To my great shame, my blogging rate is way down this year - a measly 46 posts including this one. Compare that to 2007's 126 posts and last year's whopping total of 149. And on the other blog, I managed a feeble 17...

So, to the personal. Looking back, I'm quite stunned at how much I've blogged about my disability this year. I know that initially, way back when, I felt very strongly that I'd not let my health issues get in the way of work, or even be a point of discussion - I think I wanted to prove that the epilepsy was irrelevant to my ability to do the job. And so it was, in many ways. Except that only a few weeks ago, I actually admitted to my course trainer that it has hampered my career over the last few years in the sense that there were many jobs I didn't bother to even enquire about let alone chase because I knew it would be pointless. It's a key reason why I stayed freelancing, which is easier than answering awkward health questions and knowing that HR is lying when they tell you why they gave the the job to someone else. Although freelancing means I can cut out much of the stress - commuting, working with others, etc - that could have a negative impact on my seizures. And yet I had more seizures this year than at any time since I was diagnosed in 1997. My diary tells its own tale and so does this blog - living alone for the first time since diagnosis has forced me to face many fears, practical issues and my own mortality. I still feel vulnerable and I don't like it. Only today, colleagues were asking the "where do you see yourself in 5 years' time?" question and all I could see was me either in A&E (or the dentist) getting patched up, or dead, and all the fear came straight back up like I'd eaten a supersized portion of salmonella. 2009 has definitely been the year in which I can't run or hide from the impact of a long-term disability any more, while 2010 is going to be the year in which I know I'll have to look at long-term workarounds and make some big decisions.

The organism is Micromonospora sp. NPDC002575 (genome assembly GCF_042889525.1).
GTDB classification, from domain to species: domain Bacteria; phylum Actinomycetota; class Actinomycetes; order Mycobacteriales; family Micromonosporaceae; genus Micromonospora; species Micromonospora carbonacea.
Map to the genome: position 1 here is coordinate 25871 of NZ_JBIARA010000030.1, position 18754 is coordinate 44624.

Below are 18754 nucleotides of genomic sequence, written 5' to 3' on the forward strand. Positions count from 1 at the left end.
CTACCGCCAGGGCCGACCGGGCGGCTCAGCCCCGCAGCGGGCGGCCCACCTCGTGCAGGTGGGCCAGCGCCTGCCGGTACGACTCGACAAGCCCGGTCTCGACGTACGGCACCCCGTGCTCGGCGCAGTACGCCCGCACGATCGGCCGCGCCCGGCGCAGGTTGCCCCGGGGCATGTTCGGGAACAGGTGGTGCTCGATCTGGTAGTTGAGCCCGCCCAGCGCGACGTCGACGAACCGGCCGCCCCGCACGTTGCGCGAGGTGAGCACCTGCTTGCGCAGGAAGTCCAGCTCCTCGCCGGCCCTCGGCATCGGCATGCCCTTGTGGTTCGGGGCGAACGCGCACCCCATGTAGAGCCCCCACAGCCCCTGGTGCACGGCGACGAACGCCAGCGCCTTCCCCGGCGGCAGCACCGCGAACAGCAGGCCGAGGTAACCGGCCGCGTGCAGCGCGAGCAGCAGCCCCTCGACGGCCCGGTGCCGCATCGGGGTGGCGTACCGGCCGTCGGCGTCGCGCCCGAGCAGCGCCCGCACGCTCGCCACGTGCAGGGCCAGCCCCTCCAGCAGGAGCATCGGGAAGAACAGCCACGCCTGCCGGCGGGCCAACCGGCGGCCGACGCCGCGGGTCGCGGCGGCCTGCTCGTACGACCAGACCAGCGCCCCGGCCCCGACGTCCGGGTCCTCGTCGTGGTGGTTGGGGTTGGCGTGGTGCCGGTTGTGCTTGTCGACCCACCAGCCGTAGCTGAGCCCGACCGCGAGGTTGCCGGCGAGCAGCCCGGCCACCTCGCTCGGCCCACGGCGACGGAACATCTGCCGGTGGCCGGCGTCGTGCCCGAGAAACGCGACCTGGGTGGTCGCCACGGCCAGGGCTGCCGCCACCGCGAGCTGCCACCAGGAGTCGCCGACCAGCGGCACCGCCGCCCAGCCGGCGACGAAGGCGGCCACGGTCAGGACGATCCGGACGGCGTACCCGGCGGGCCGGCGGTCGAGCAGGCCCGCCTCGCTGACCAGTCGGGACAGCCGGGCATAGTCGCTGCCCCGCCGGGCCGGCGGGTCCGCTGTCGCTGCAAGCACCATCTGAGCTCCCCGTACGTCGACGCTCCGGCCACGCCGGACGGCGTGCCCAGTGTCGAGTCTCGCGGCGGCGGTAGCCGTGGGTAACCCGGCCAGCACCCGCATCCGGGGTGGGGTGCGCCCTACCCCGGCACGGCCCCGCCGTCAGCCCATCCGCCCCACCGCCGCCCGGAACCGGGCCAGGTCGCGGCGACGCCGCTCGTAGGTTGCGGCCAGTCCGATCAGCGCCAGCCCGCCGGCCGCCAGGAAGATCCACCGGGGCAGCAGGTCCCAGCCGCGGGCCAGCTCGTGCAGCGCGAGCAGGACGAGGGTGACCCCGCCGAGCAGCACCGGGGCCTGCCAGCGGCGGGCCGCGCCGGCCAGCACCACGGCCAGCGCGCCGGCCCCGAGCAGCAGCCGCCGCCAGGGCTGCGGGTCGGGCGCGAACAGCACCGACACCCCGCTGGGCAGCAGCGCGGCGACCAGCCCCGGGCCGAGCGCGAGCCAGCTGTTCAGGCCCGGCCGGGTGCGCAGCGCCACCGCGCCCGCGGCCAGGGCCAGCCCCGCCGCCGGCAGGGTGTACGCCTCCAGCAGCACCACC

As for the other personal stuff, there's been a relationship or two but nothing serious. As the year draws to a close, there are two very interesting men in my life - who knows what will happen? One is another hack, which has led to some interesting situations. I've not dated a colleague for a very long time - the last time, I swore off it as it became rather competitive on the work front even though we worked for different employers in different sectors. I guess the fear about being scooped is hard to shake off! But maybe not this time. We shall see. The other is as far removed from my industry as you could get, which is equally unsettling in some respects. I know how I'd like things to pan out - let's see in the 2010 review if I get what I wish for.

I end the year editing someone's book and looking forward to a few socials for local journalists (I've already done the London rounds). As usual, I'll be working over Xmas. I also close 2009 pondering the possibilities and practicalities of writing another book - a chance discussion with a colleague resulted in the vague idea of writing said tome together. I've no idea if it'll happen or not but I'm keen if they are. But first, there's the small matter of the tiny temp contract at the major meeja organisation to complete...